The inherent nature of military life can pose unique challenges for military spouses seeking higher education, both logistically and financially. However, there are a number of ways to swerve around the financial speed bumps that may stand in the way.
Utilizing the various financial assistance programs that are available to military spouses can set the course towards the degree you desire.
Post-9/11 GI Bill
We recently discussed the benefits of the Post-9/11 GI Bill for the younger generation of military students in our post, “Educational Assistance Programs for Military Students ”, but the transferability of these amazing benefits applies to the military spouse as well.
If your service member is eligible for the benefits afforded under this program, they can choose to have them transferred to a family member. There has been much discussion lately about changes to the transfer policy, however, the guidelines that are now in place were written into the original rules but fell under a waiver or special rules that have now expired. Under the current guidelines, if a service member chooses to transfer their Post-9/11 GI Bill benefits to a family member, they must have served at least 6 years and agree to an additional four years of service.
The requirements for transfer of Post-9/11 GI Bill benefits are as follows:
A: You are eligible to transfer benefits under the Post-9/11 GI Bill if you meet one or more of the following program start date requirements:
- You are a member of the Armed Forces (active duty or Selected Reserve, officer or enlisted) and were in the service on 1 August 2009 or joined after that date.
- You are a Uniformed Service member of the Public Health Service (PHS) and were in the service on 1 August 2011 or joined after that date.
- You are a Uniformed Service member of the National Oceanic and Atmospheric Administration (NOAA) and were in the service on 1 September 2011 or joined after that date.
- If you meet one of the above program start date requirements, you must also meet one or more of the following requirements:
1. You have at least six years of service in the Uniformed Services on the date you elect to transfer the Post-9/11 GI Bill program and agree to serve an additional four years in the Uniformed Services from that date.
2. You have at least ten cumulative years of service in the Uniformed Services (active duty and/or Selected Reserve) on the date of election, are precluded by either standard policy (service or DoD) or statute from committing to four additional years and agree to serve for the maximum amount of time allowed by such policy or statute. (Courtesy of milConnect )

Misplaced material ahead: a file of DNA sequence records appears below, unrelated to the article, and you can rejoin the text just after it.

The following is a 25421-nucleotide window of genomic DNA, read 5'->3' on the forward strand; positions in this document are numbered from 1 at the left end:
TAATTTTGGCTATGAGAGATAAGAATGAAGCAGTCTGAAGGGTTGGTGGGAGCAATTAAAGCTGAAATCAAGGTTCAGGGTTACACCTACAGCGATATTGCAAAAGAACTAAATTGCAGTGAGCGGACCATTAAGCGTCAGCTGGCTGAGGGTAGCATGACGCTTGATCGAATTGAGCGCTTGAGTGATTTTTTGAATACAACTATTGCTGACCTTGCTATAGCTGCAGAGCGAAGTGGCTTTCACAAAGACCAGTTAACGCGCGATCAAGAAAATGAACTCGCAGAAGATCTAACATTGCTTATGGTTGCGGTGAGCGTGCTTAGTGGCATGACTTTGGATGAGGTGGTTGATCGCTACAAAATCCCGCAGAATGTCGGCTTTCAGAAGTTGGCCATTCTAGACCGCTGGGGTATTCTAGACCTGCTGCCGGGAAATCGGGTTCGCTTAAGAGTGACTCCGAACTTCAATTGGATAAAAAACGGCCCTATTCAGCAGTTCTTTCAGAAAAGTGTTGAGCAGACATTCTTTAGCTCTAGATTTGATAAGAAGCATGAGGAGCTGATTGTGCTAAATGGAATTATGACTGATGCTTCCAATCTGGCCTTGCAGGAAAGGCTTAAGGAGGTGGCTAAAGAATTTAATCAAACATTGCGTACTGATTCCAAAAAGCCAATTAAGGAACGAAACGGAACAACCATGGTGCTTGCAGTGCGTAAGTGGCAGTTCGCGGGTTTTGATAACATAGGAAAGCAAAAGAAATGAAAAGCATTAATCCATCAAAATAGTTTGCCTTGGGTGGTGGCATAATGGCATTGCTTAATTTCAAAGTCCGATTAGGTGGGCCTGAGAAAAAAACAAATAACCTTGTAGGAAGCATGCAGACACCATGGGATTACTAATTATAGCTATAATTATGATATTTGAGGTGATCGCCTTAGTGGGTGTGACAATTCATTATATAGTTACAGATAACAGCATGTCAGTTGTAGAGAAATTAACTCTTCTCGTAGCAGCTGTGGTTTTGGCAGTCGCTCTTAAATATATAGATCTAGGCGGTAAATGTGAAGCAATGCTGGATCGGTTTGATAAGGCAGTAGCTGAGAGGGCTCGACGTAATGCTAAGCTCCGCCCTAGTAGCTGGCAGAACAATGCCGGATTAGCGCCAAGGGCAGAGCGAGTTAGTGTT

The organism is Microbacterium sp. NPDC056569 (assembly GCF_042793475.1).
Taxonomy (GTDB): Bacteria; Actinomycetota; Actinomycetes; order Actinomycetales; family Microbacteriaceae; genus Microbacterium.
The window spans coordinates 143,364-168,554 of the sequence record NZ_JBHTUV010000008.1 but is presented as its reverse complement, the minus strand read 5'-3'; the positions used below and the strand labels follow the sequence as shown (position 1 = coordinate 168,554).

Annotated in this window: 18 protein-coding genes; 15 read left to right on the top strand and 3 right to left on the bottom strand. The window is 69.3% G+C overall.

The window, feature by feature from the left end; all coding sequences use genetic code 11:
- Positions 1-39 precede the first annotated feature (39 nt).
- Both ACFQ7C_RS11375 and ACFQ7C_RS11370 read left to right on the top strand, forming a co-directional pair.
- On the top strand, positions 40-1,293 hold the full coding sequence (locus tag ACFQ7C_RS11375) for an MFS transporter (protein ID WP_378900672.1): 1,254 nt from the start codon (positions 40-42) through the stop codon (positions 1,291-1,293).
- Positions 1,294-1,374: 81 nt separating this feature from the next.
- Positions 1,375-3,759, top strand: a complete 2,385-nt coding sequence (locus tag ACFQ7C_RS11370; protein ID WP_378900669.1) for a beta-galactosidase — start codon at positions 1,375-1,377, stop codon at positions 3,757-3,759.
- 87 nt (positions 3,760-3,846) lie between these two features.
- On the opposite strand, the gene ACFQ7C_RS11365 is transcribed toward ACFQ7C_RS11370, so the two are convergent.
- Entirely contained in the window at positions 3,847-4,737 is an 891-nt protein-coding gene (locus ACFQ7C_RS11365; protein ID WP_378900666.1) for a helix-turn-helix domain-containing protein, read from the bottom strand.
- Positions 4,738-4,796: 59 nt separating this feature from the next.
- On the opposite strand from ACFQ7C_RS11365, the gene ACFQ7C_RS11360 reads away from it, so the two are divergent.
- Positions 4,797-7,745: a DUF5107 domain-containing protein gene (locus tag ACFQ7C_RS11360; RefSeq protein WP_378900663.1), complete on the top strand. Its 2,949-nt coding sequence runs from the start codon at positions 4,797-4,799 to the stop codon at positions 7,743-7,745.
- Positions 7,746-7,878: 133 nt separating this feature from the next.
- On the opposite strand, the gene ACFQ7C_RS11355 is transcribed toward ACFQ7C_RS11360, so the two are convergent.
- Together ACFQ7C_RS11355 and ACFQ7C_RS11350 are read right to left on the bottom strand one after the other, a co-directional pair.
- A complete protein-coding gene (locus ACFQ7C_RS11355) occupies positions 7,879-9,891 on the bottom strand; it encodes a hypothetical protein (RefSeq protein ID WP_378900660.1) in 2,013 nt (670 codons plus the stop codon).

Military Spouse Career Advancement Accounts (MyCAA) can assist military spouses with the burden of education costs. The Department of Defense reopened the popular MyCAA program in October 2010, with several key changes in eligibility and dollar amounts. The benefit is available to spouses of active duty service members in pay grades E1-E5, W1-W2, and O1-O2, including the spouses of activated Guard and Reserve members within those ranks. Spouses of Guard and Reserve members must be able to start and complete their courses while their sponsor is on Title 10 orders.
MyCAA provides a maximum education benefit of $4,000 along with an annual cap of $2,000 for military spouses in need of professional credentials. Waivers are available for spouses pursuing licensure or certification up to the total maximum assistance of $4,000. The program requires military spouses to finish their program of study within three years from the start date of the first course. It is limited to associate degrees, certification and licensures.
Military Branch Programs
A few of the individual military branches offer tuition assistance programs tailored to meet the needs of its members and families, however, many programs have been eliminated due to current budget constraints.
- Army – The Army offers financial assistance for spouses through their “Spouse Education Assistance Program ”.
- Navy/Marine Corps – The Navy-Marine Corps Relief Society (NMCRS) offers interest free loans and scholarships for the education of military spouses.
- Air Force – The Spouse Tuition Assistance Program for Air Force spouses ended in July 2012 due to budget constraints.
Valuable resources bear repeating, so while we mentioned the Scholly App in our last blog post, we wanted to mention it again as a resource for military spouses too.
While the Scholly App (available on iTunes Google play) is not military specific, it is a great resource tool to tap into the numerous scholarship opportunities that exist nationwide.
This tool allows you to set a criteria for the type of scholarships you may qualify for, however, the sorting tool does seem to have its flaws. Nonetheless, this is a great place to see the vast opportunities that are available for financial assistance.
Valuable features include samples of winning scholarship essays that will provide students with a guideline on how to author their own winning essay.
Think Outside of the Box
There are a number of companies, corporations and philanthropic organizations that bestow scholarships and financial aid upon military families. Look into local VFW posts, charities and companies to see what valuable scholarships might be available to further your educational aspirations.